New Orleans Saints left guard Ben Grubbs enjoyed his first five NFL seasons in Baltimore, but not so much the steamed blue crabs.
The city is known for its crab houses, fueled by the waters of the Chesapeake Bay and thousands of mallets.
Grubbs wasn’t impressed.
“When I first got there (in 2007), (Ravens right guard) Marshal Yanda was my roommate. And of course, we had to try out the crabs, the whole crabs,” Grubbs remembered on Wednesday afternoon, in between preparation for Monday night’s Saints (4-6) game against the Ravens (6-4) at the Mercedes-Benz Superdome.
How were they?
“It was a terrible experience,” he said. “It took us forever to get into it. It wasn’t fulfilling either.”
So I guess Yanda won’t need to bring you any on the flight from Baltimore …
“I just stuck with the King crab legs, which has a lot more meat inside. For us big guys, that’s probably what we’ll go for.”
Grubbs has not tried soft-shelled crab po-boys, a fairly-recent craze to New Orleans. Who knows — it might be meaty enough for Grubbs’ liking.
So it comes as no surprise that the Big Easy is at the top of Grubbs’ list of seafood destinations, as opposed to Baltimore.
“I think New Orleans has one-up on Baltimore,” said Grubbs, who hails from Columbus, Georgia, and attended college at Auburn.
Still, his neighbors might need to back off the Zatarain’s a tad the next time they invite him to a New Orleans-style crab boil.
“It was really spicy, man,” he said. “Good God!”
Special teams help
Newly signed rookie Jalen Saunders is not expected to replace first-round pick Brandin Cooks on offense.
Saunders is expected to get a shot at replacing Cooks on punt returns.
“They told me he’s on IR (with a fractured thumb), and they need me to fill in that role,” Saunders said, who was signed earlier this week. “So I’m going to do my best to do that.”
Cooks (53 catches, 550 yards, three TDs) averaged 3.5 yards on 10 punt returns with a long of 15 yards.
Saunders was signed off Seattle’s practice squad.
By coincidence, Saunders and Cooks grew up in Stockton, California, competing against each other from Pop Warner to football and track in high school.
Old friend, new opponent
Former Saints defensive coordinator Steve Spagnuolo (2012) is preparing to face many of his former players for the first time during the regular season since coaching in New Orleans.
Spagnuolo serves as secondary/assistant head coach for the Ravens.
Saints middle linebacker Curtis Lofton said he does, and has continued to wish his former coordinator well during his NFL career.
“Coach Spags, I enjoyed coach Spags. Never had any problems with him,” Lofton said. “It didn’t work out for him here, and it’s working out for him there. I wish him the best of luck and continued success, but not against us.”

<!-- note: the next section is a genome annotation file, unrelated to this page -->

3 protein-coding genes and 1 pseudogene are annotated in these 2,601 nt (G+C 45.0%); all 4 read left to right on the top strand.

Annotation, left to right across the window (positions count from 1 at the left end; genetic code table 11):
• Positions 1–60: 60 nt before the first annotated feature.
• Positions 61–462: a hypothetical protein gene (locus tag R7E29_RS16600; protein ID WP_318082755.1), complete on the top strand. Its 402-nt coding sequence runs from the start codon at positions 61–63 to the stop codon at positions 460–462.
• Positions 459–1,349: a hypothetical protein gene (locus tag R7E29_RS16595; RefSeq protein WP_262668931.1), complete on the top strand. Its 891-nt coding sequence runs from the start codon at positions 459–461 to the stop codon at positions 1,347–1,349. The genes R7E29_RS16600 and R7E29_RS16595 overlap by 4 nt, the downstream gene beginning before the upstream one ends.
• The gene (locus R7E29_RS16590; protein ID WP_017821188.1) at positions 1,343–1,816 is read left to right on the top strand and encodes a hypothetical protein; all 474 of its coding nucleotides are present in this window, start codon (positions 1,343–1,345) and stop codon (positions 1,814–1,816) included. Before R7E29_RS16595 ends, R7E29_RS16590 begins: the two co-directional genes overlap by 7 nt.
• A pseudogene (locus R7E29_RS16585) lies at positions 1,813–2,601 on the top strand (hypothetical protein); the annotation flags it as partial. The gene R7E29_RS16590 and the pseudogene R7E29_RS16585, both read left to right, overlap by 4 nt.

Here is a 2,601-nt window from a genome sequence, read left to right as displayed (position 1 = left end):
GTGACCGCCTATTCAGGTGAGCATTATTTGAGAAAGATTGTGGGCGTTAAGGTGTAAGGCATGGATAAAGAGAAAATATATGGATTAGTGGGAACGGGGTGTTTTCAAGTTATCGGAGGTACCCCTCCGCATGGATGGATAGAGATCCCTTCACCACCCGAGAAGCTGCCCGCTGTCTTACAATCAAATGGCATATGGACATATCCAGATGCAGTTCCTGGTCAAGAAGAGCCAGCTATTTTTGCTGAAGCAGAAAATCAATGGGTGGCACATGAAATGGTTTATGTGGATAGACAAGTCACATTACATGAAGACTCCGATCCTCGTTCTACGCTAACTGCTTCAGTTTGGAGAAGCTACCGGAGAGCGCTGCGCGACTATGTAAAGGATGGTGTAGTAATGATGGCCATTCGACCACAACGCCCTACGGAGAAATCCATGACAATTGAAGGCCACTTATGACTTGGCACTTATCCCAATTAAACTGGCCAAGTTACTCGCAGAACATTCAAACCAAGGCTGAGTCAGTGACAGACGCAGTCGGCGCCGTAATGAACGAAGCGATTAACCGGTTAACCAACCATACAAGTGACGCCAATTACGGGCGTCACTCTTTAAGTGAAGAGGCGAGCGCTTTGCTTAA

Under Spagnuolo, the Saints defense set a then record for futility, allowing 440.1 yards per game.
Saints coach Sean Payton was suspended for most of the 2012 season. When Payton was reinstated by the league, one of his first moves was to fire Spagnuolo.
In September, the Saints ended the 2014 preseason against Baltimore. After the game, Spagnuolo, in an exclusive interview with the New Orleans Advocate, said of his one-season experience with the Saints: “There was a learning process being here, yeah, but there was a lot to gain, and I’m grateful for that. Look, I’m a blessed man. I’ve been able to still be in this league. I’ve had a lot of really good things happen to me in this league, and one of the good things is I came to New Orleans.”
This season’s Saints defense under Rob Ryan, Spagnuolo’s replacement, is allowing 369.9 yards per game.
No friend zone
Don’t be surprised if Saints cornerback Keenan Lewis deletes a football peer off his social media friend’s list this week.
Asked Wednesday about fellow New Orleanian Jacoby Jones, a graduate of Abramson High School in eastern New Orleans (closed after Hurricane Katrina), Lewis, known for his friendly personality, tried to not look so friendly.
“I definitely know him; we’re not friends this week,” Lewis said. “If he says ‘hi’ or something, I’ll probably ignore him or keep it pushing.”
Jones, now in his eighth NFL season, has four catches this season for 50 yards. Jones has not caught a pass since Oct. 5
His bigger impact is on special teams where he’s averaging 31.7 yards on kickoff returns with one score and 8.2 yards on punt returns.
Jones, who finished Super Bowl XLVII at the Superdome with a record 290 combined yards (56 receiving yards, 234 return yards), was also a third-place finisher on Season 16 of Dancing With The Stars.
Saints cornerback Patrick Robinson has been named the franchise’s winner of the Ed Block Courage Award, given annually to a player that has persevered through adversity.
Robinson, a fifth-year pro, suffered two major knee injuries in 2013, including a ruptured patellar tendon for the second time during a Week 2 win at Tampa Bay.
Ten months later, he returned to the Saints in time for training camp, and is now a vital part of the defense. This season, Robinson has notched 20 tackles with one interception.
Injuries of note
Not practicing Wednesday for the Saints: Lewis (knee), RB Travaris Cadet (hamstring), MLB Curtis Lofton (ankle), RB Khiry Robinson (forearm) and LB Kyle Knox (hand).
Lewis is hopeful an extra day of rest — playing Monday, instead of Sunday — will lead to a better chance to play against Baltimore. One week earlier against Cincinnati, Lewis took part in just 10 of 61 defensive snaps.
He hurt his knee two weeks ago against San Francisco.
“It’s definitely going to help,” Lewis said, “Any time I get more treatment.”
Also for the Saints, RB Pierre Thomas (rib/shoulder) and WR Robert Meachem (ankle) were limited.
For Baltimore, WR Michael Campanaro (thigh), TE Owen Daniels (non-injury related), G Jah Reid (hand),
LB Daryl Smith (non-injury related) did not practice, while Yanda (knee) was limited.